The Golden Rule

“Our hair matches. We’re best friends.” These words came from my niece who, at three years old, is one of the happiest people I know. It was a beautiful bonding moment, one of the first in her young life that she fully understood that I am her uncle and not just a random stranger she sees from time to time. We were lucky to be able to capture the moment with a selfie (or seven), and her proud Uncle Brian has told everyone about his sweet, adorable niece and how her simple words melted his heart. Yes, it’s a great […]

Letters from The Wolfman

Ten days before Halloween, a letter was left on my front porch, sealed in a plastic bag. A neighbor found it and, having received a similar letter two days prior, called the police. We were told not to touch the letter and to await the responding officer. While we waited, my neighbor gave me an overview of the contents of his letter and his reason for concern: a mentally ill man, believing himself to be a warrior of God, was living in the woods and had written a dozen pages of rantings and ravings, Bible scriptures, and implications that he […]

What Scares Me

Halloween is my favorite time of year because I love all things spooky. It hasn’t always been this way, though. This year, instead of writing about the Snallygaster (a local monster legend) or personal spooky experiences, I’m instead going to tell you the story of how I learned to to be comfortable with fear. My body broke at 23. A rare autoimmune disease had emerged, slowly dissolving my organs to mush. When the diagnosis was given, it came with a series of ifs: If I made it out of the hospital; If my body responded to the non-standardized, experimental treatment; […]

The Big, Bad Scary

As a bona fide horror buff, one of the things I love about the genre is that it’s constantly evolving. Looking back, we can see trends. The 70s brought us religious horror with films like The Exorcist and The Omen. The 80s established the teen-slasher flick with titles like A Nightmare on Elm Street and Friday the 13th. More recently we endured a celluloid sea of zombies before venturing into arthouse horror films like The Witch and Hereditary. What I find to be so interesting is that horror films, like all films, have to be relevant to audiences to be […]

Fathers & Sons

Part of growing up is letting go of the dreams we had as children and young adults. Most of us didn’t grow up to become astronauts or rock stars or princesses, and that’s okay. Each of us has different talents, skills, and interests that shape the person we ultimately become. All of these have a way of changing and growing over time and, during that process, we begin to accept that some things just aren’t in the cards for us. Usually that’s okay because we’ve outgrown some of our dreams, but others still sting a bit when we think about […]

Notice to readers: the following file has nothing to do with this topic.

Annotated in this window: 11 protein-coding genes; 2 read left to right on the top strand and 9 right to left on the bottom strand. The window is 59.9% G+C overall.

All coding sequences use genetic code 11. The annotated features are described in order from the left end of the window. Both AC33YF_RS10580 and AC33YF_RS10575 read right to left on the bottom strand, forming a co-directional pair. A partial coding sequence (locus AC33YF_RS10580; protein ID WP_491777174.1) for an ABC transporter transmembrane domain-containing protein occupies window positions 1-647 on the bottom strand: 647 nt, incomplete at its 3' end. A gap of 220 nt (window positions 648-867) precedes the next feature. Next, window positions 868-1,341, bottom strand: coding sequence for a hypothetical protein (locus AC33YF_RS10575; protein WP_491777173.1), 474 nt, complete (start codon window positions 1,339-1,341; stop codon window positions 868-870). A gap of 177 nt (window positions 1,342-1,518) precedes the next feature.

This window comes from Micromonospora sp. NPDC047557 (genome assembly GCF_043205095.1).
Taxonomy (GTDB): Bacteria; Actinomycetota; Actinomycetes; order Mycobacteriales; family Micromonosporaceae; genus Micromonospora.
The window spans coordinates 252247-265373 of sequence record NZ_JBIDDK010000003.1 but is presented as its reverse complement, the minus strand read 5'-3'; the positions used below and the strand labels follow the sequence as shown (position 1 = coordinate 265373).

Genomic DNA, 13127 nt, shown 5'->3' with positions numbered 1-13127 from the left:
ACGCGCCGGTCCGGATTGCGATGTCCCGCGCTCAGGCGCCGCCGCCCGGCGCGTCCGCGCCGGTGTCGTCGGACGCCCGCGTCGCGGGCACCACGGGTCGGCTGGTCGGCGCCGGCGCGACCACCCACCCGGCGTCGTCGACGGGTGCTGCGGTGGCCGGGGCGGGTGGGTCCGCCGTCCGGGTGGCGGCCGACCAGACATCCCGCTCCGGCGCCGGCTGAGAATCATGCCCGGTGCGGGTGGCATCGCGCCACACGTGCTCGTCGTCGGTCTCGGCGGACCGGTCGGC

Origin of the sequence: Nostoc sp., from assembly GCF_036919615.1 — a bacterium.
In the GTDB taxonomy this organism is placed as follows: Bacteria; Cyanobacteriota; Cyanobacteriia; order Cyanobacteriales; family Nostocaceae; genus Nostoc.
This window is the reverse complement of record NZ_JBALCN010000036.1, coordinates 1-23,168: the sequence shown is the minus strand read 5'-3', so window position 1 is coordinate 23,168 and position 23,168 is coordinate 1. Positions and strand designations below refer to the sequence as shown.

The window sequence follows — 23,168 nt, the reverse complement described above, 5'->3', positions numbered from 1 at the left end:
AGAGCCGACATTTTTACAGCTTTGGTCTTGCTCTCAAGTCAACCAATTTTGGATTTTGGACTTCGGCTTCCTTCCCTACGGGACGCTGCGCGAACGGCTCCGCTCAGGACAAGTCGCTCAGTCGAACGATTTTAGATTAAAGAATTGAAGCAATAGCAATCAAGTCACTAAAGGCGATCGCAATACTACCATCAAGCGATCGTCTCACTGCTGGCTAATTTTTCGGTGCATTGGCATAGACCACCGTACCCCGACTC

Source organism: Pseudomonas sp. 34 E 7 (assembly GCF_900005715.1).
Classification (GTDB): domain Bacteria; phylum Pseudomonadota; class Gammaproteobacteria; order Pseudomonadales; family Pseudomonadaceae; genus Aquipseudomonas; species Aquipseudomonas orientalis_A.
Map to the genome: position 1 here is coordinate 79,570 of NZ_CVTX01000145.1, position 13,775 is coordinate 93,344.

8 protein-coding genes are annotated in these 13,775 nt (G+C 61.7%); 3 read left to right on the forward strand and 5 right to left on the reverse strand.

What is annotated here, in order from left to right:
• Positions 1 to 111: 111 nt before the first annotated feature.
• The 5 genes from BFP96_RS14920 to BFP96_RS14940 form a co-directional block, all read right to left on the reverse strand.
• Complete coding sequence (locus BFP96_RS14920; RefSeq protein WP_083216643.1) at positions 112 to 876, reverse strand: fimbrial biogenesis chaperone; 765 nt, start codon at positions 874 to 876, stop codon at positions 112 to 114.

LuPone vs Lindsey & the Ethics of Outing

A year and a half ago I needed a topic. The article I was planning to write fell through at the last minute and an unlikely hero emerged and saved my column. That hero is Patti LuPone. She had just performed at the 2018 Grammy Awards, singing “Don’t Cry for Me Argentina” from Andrew Lloyd Weber’s Evita, the role that launched her award-magnet of a career. Yes, she slayed the performance, but the real story was that in singing a tribute to Weber, she also buried the hatchet in their famously longstanding feud. She gave me an article about the […]

The Perks of Pride

This seems to be the year of Pride. Over the last few years we’ve been seeing more and more small towns and communities celebrating Pride. Only a few years ago it seems that only major cities celebrated Pride; now, Pride is everywhere, and I couldn’t be happier about that. Every town has its own personality, made up of all the folks who call it home. This means that every Pride is different and is a reflection of the wants and needs of the community. Having attended several Prides already this year (with more to come), I’m happy to say that […]

The Banner

Having been in marching band for six years, I’m no stranger to parades. My school participated in all kinds of parades, celebrating virtually every holiday and local festival imaginable. It wouldn’t be a stretch to say that we would march and play to commemorate the opening of an envelope. I thought I’d seen it all, then I marched in the Baltimore Pride parade and realized my years of middle and high school band had not prepared me for a Pride parade. At all. When I was asked to march in the parade, I immediately said yes. After all, I knew […]

The Wounds of the Closet

We wouldn’t have Pride if we didn’t have the closet first. The closet isn’t a good place to be. It’s dark, it’s lonely, and, over time, becomes a kind of prison. It’s a difficult problem everyone in our community has faced because the closet exists for a reason: it keeps us safe, helps us maintain relationships with people we care about, and, in some cases, is necessary for survival. Each of us has a different relationship with the closet. Living in rural Maryland, I’ve met a number of people of all ages, genders, and sexualities who have an active relationship […]

Problematic Policies

Sometimes being busy is a good problem to have. I say this because the last few months for me and the gang at Hagerstown Hopes have been nothing but busy. Now that we’ve established a presence in the community, we’ve been asked to participate in, contribute to, and partner with more organizations than I can think of without making a list and scrolling through my ever-growing inbox of emails. At a certain point I realized that the world really is changing quickly and that we no longer have to ask to be included because others want to include us. This […]